I’ve a confession to make: ever since I was a wee lad, I had always dreamed of piloting a copter for the British Royal Navy. There is nothing quite like a military helicopter with its nearly silent propellers and an intimidating number of the arsenal as it flies off to battle or goes off to pick up or drop troops. Fireblade attempts to capture this same fascination and adds plenty of action to boot.
FireBlade’s story revolves around a dangerous terrorist organization known as the United Eastern States (or the UES) establishing training camps for their rising army and huge facilities for the production of weapons of mass destruction throughout the world. Their intentions are to wage a massive war against the Western nations. Thus FireBlade — an anti-terrorist military force conceived by the West — is called into action to stop the UES threat once and for all.
Gamers start by selecting the first campaign that takes them through a brief tutorial on how to control your fully equipped chopper via a training instructor in her own chopper. Immediately gamers will get to see how slightly awkward the controls are. Movement is carried out by moving the analog sticks to move up and down or forward (although you can change the setting to fit your style and comfort). Since there is more emphasis on arcade action than flight, however, it’s the weapons and missiles — which can be replenished by collecting power-ups seen as crates — that play the biggest role in the game.
Each mission (there are eighteen missions in total) is composed of various tasks to be performed but the primary objectives are always the ones that take precedence over the smaller tasks on the Mission Map list. Missions vary from destroying a bridge to cut off troops from advancing or picking up troops in the drop-off area before the enemy cuts them down. Depending on the tasks, you either fly the AV-76 Vendetta (fast, sleek and deadly) or the UV108 Talon (bulky but extremely deadly). Both of these also use stealth technology — that makes the copter appear invisible to radars — and many missions require gamers to slide into enemy territory unnoticed.
And the action does pull you in nicely — and what combat obsessed gamer wouldn’t be thrilled with all those missiles and a sniper mode? The game can place many enemies on the screen at once — from ground troops and tanks to UES enemy helicopters — without even slowing the action down one bit. However, there are many instances where the enemy AI hardly misses when they fire at your copter. Stealth mode hardly does its job because somehow the tanks know you’re around. And the foot soldiers are just too hard to hit with the Minigun (doesn’t this thing hit anything?) — you have to waste missiles on them to wipe them all out.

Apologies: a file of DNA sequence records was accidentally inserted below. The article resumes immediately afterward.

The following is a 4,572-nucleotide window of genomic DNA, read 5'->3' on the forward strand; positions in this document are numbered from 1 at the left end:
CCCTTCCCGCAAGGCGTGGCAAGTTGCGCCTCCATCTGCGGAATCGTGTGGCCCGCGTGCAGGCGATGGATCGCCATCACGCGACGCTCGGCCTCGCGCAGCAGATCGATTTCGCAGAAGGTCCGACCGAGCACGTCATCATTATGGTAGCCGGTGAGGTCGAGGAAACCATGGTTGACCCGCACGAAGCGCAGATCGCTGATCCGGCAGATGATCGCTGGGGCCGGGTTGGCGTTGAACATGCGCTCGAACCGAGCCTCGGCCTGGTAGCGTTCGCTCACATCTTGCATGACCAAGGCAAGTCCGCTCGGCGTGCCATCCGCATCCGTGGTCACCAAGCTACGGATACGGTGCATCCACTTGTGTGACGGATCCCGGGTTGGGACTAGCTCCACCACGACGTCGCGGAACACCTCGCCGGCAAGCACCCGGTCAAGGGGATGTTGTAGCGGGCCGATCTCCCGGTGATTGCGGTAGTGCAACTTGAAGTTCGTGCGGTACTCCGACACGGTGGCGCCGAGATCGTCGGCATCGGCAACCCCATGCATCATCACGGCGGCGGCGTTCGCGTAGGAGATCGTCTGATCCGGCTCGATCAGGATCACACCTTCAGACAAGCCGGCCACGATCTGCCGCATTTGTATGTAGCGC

Visually the game is disappointing and that’s most unfortunate since there is much to look at in the game. While the environments are detailed to its fullest, the textures are so bland that gamers will feel that this is really an okay looking PSOne game. However, the special effects such as the fiery explosions or the launching of surface-to-air missiles as it shoots past your copter are truly quite spectacular. The cut scenes are also decent but they’re nothing to write home about.
The soundtrack isn’t bad at all, although much of it is basically just dramatic filler. The real sound quality can be found in its effects, which surround the player especially during intense battles. Rockets whiz past your chopper as the blades thump endlessly. When you knock down towers or shoot at ground troops you can hear their screams.
Despite its small number of faults, FireBlade is still an addictive game with plenty of missions to play through and many battles to test your mettle. While not a chopper simulator, the chopper action is more arcade oriented and should appeal to those gamers that are looking for a title with more bang than just simple flying around.